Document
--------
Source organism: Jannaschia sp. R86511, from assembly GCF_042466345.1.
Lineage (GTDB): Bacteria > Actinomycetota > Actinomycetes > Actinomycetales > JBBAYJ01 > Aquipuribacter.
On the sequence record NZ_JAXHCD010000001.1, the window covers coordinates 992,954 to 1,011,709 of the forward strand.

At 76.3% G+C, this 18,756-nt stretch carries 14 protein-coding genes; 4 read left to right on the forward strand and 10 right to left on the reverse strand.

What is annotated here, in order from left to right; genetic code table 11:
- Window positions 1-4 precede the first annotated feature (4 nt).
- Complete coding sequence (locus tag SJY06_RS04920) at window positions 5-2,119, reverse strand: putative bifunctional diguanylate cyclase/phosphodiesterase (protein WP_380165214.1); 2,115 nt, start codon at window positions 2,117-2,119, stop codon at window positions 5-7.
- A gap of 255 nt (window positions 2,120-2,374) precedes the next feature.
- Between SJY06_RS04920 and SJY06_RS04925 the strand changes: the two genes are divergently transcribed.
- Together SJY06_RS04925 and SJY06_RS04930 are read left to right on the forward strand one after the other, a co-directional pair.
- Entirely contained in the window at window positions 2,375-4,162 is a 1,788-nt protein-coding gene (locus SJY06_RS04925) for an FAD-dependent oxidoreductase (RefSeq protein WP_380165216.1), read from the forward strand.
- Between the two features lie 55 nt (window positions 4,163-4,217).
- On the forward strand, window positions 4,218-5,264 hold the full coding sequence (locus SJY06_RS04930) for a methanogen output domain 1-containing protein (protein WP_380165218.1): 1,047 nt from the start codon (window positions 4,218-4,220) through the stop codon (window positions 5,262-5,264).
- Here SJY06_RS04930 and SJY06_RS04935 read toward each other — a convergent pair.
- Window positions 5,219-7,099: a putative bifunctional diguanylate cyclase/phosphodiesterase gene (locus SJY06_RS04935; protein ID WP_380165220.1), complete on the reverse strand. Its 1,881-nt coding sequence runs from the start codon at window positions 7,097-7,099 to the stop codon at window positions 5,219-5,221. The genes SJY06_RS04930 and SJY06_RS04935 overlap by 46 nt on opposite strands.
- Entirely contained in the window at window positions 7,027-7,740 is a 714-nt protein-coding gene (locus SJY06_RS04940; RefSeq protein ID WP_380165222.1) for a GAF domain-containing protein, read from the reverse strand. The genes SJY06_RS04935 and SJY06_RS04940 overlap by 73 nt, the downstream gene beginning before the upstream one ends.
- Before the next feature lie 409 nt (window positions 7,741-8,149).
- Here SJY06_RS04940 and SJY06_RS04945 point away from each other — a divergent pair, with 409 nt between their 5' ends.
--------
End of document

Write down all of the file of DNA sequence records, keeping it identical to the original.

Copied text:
Source organism: Jannaschia sp. R86511, from assembly GCF_042466345.1.
Lineage (GTDB): Bacteria > Actinomycetota > Actinomycetes > Actinomycetales > JBBAYJ01 > Aquipuribacter.
On the sequence record NZ_JAXHCD010000001.1, the window covers coordinates 992,954 to 1,011,709 of the forward strand.

At 76.3% G+C, this 18,756-nt stretch carries 14 protein-coding genes; 4 read left to right on the forward strand and 10 right to left on the reverse strand.

What is annotated here, in order from left to right; genetic code table 11:
- Window positions 1-4 precede the first annotated feature (4 nt).
- Complete coding sequence (locus tag SJY06_RS04920) at window positions 5-2,119, reverse strand: putative bifunctional diguanylate cyclase/phosphodiesterase (protein WP_380165214.1); 2,115 nt, start codon at window positions 2,117-2,119, stop codon at window positions 5-7.
- A gap of 255 nt (window positions 2,120-2,374) precedes the next feature.
- Between SJY06_RS04920 and SJY06_RS04925 the strand changes: the two genes are divergently transcribed.
- Together SJY06_RS04925 and SJY06_RS04930 are read left to right on the forward strand one after the other, a co-directional pair.
- Entirely contained in the window at window positions 2,375-4,162 is a 1,788-nt protein-coding gene (locus SJY06_RS04925) for an FAD-dependent oxidoreductase (RefSeq protein WP_380165216.1), read from the forward strand.
- Between the two features lie 55 nt (window positions 4,163-4,217).
- On the forward strand, window positions 4,218-5,264 hold the full coding sequence (locus SJY06_RS04930) for a methanogen output domain 1-containing protein (protein WP_380165218.1): 1,047 nt from the start codon (window positions 4,218-4,220) through the stop codon (window positions 5,262-5,264).
- Here SJY06_RS04930 and SJY06_RS04935 read toward each other — a convergent pair.
- Window positions 5,219-7,099: a putative bifunctional diguanylate cyclase/phosphodiesterase gene (locus SJY06_RS04935; protein ID WP_380165220.1), complete on the reverse strand. Its 1,881-nt coding sequence runs from the start codon at window positions 7,097-7,099 to the stop codon at window positions 5,219-5,221. The genes SJY06_RS04930 and SJY06_RS04935 overlap by 46 nt on opposite strands.
- Entirely contained in the window at window positions 7,027-7,740 is a 714-nt protein-coding gene (locus SJY06_RS04940; RefSeq protein ID WP_380165222.1) for a GAF domain-containing protein, read from the reverse strand. The genes SJY06_RS04935 and SJY06_RS04940 overlap by 73 nt, the downstream gene beginning before the upstream one ends.
- Before the next feature lie 409 nt (window positions 7,741-8,149).
- Here SJY06_RS04940 and SJY06_RS04945 point away from each other — a divergent pair, with 409 nt between their 5' ends.